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Homeowners Wrestle With the Traditional-vs.-Contemporary Debate

Here's how two homeowners decided between old and new looks for their third-floor addition.

<p>Charlestown remodel: Plan 1</p>

Charlestown remodel: Plan 1

Charlestown homeowners Dan and Heather Beliveau wrestled with the question of how their addition would look from the outside. Our architect, Jack French, drew up a rather traditional scheme (top pair of drawings), in which the existing building's shingled mansard roof was continued onto and around the new addition. In the contemporary scheme (bottom pair), however, the addition was clad in copper and sports a striking quarter-round "light scoop" to bring daylight into the bathroom.

In discussing the more unconventional scheme, French remarked that many historical review boards actually support the notion of building additions in materials and "language" different from the historic structure onto which they are being added. This allowed the past to remain distinct and separate from later work, and allowed that new work to make a statement of its own.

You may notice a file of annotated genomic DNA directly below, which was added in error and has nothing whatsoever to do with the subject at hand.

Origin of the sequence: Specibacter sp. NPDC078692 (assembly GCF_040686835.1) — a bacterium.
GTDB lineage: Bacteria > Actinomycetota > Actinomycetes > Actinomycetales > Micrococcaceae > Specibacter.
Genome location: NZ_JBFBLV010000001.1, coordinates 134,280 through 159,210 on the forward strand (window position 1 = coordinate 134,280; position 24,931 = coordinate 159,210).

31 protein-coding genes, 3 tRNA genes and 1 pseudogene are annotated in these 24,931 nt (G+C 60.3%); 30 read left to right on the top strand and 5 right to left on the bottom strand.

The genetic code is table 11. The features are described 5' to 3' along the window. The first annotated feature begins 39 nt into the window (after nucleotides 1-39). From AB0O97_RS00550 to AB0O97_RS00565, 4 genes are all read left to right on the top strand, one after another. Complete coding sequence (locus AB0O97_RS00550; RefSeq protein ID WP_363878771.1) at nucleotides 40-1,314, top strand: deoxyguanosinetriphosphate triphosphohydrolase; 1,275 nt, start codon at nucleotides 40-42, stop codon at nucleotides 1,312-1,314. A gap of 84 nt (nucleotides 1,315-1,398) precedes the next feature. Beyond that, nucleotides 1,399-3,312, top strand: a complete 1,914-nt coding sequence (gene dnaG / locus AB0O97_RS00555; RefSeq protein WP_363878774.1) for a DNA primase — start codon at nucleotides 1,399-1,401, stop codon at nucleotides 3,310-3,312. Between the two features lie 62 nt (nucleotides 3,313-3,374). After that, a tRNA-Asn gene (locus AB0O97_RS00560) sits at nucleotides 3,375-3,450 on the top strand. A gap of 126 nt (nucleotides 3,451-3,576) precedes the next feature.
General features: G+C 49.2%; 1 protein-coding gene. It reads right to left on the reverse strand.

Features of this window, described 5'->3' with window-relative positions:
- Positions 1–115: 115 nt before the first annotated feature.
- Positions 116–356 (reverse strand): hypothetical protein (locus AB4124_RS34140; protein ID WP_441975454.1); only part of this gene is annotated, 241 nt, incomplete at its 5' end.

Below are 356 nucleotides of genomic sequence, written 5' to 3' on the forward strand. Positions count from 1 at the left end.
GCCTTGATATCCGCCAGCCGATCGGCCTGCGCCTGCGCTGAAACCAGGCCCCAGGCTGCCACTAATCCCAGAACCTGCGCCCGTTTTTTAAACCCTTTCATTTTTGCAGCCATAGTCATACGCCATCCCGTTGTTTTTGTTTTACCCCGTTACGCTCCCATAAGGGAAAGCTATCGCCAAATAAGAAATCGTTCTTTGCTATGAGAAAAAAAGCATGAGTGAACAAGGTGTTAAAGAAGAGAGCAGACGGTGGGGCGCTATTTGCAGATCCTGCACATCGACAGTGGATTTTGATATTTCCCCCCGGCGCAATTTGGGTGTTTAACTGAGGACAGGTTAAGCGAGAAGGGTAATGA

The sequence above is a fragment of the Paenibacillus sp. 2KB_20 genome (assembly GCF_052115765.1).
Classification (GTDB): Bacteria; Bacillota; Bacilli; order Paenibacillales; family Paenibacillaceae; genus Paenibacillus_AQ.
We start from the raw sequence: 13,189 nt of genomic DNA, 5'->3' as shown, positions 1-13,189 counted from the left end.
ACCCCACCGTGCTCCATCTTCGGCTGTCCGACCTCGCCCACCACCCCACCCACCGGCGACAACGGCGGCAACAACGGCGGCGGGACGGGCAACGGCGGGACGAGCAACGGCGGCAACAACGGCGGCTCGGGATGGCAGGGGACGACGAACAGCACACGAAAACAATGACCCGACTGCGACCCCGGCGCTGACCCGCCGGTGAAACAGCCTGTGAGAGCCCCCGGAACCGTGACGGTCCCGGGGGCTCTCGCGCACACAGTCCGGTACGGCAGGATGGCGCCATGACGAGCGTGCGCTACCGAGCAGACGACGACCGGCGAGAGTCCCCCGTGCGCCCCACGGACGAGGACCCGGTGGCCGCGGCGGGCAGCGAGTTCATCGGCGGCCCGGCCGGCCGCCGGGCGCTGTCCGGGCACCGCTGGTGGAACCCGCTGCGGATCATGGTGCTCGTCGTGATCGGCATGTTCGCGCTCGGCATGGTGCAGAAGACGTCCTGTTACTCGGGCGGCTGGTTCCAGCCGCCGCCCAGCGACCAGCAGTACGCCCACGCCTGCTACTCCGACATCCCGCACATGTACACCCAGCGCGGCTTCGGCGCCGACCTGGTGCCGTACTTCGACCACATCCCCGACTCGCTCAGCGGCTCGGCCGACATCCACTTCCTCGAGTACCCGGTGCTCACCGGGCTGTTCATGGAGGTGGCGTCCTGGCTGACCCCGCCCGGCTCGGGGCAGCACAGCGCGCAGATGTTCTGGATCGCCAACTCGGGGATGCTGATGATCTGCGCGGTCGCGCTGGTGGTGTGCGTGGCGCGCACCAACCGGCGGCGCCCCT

Our homeowners continued to ponder the merits of both designs. Aside from the fact that the copper sheathing was his idea, the light scoop offered Dan and Heather what Dan calls "a more dynamic interior" for the bath, with the play of light animating the room. Its contemporary appearance didn't put him off, either, since he uses a lot of modern forms and materials in his own design work. On the other hand, he liked the way the traditional design would allow him "to try working in a historically accurate language," something new to him.